[cabfpub] Short lived OCSP signing certificate
Mads Egil Henriksveen
Mads.Henriksveen at buypass.no
Wed Sep 19 06:32:07 UTC 2012
This is interesting - you are saying:
From the browser point of view, we can't rely on a revocation being valid until previous responses have expired,
since they could be cached even outside the browser (in a HTTP proxy for example).
If an OCSP response is valid for 10 days, then (some) browsers will not get a new fresh OCSP response until the previous one has expired (!?). Then using a short lived Subscriber certificate with a lifetime of 10 days without revocation information should be equivalent in terms of "ability to distribute revocation information" to the browsers using the current infrastructure.
I guess browsers have their own strategies for updating revocation information, but if the distribution of the revocation information depends on infrastructure components outside CA/browser control (proxies, routers etc), we might have a problem.
From: public-bounces at cabforum.org [mailto:public-bounces at cabforum.org] On Behalf Of Geoff Keating
Sent: 19. september 2012 00:48
To: richard.smith at comodo.com
Cc: Mads Egil Henriksveen; 'CABFPub'
Subject: Re: [cabfpub] Short lived OCSP signing certificate
On Sep 18, 2012, at 2:23 PM, Rich Smith <richard.smith at comodo.com> wrote:
> The browsers have the ability to decide to treat short lived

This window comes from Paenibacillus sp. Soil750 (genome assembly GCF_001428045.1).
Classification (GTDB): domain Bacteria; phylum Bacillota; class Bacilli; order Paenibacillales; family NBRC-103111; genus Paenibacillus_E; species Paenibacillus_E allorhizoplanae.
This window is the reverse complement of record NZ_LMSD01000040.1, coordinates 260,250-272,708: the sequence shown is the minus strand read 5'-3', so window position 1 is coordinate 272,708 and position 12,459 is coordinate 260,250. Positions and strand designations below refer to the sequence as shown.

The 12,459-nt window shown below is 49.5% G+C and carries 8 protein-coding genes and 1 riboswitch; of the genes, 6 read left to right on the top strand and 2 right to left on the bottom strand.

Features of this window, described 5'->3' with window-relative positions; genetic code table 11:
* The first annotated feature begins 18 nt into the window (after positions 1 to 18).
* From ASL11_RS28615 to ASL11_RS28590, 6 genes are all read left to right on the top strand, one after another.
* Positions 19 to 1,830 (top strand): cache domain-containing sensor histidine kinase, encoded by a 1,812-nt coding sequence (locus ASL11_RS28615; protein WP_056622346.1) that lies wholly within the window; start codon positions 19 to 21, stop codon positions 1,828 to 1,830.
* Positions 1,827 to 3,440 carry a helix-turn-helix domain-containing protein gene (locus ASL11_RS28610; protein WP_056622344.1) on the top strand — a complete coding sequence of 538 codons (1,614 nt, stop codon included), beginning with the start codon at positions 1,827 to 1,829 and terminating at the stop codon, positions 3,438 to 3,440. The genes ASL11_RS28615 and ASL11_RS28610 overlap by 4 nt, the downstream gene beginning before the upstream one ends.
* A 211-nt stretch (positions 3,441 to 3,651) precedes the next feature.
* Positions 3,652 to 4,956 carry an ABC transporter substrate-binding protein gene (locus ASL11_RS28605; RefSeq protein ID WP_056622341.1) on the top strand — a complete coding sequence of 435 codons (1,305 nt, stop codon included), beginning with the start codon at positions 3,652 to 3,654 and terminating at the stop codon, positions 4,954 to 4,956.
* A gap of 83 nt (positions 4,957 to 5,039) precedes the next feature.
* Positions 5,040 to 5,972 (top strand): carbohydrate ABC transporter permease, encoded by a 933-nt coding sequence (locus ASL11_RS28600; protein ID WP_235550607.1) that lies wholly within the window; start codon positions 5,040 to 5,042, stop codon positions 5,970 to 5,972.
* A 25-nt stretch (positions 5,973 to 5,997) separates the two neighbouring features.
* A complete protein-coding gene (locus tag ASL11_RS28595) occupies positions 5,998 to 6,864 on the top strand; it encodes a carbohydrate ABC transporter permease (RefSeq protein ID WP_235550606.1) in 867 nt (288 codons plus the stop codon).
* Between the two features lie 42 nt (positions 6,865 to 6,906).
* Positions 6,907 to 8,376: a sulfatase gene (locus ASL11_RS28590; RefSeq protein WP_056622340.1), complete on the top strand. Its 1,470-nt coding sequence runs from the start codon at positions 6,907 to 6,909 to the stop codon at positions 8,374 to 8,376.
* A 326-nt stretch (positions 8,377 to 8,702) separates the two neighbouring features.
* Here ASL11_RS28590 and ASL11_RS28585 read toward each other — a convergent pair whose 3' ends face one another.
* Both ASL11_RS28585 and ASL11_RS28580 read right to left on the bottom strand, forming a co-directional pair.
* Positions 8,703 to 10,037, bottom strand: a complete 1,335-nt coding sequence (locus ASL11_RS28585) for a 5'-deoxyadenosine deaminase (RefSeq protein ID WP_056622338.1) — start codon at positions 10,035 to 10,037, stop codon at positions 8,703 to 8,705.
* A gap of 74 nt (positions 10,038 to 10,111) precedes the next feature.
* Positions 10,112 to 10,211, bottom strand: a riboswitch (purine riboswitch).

> certificates any way they see fit whether revocation information is there or
Can a browser really do that? If a certificate has a 5-day lifespan and has revocation information, there's no reason the revocation information couldn't be published daily, or hourly, and in that case it would still need to be checked.
I appreciate the argument that revocation information is still useful even if it would initially be issued as 'valid for 10 days' on a 5-day certificate, because the certificate could be revoked after 2 days. However this is only sometimes a concern, and is something that could be addressed with risk management by CAs; for example, perhaps certificates to a new customer would always have revocation information for the first 20 days. From the browser point of view, we can't rely on a revocation being valid until previous responses have expired, since they could be cached even outside the browser (in a HTTP proxy for example).
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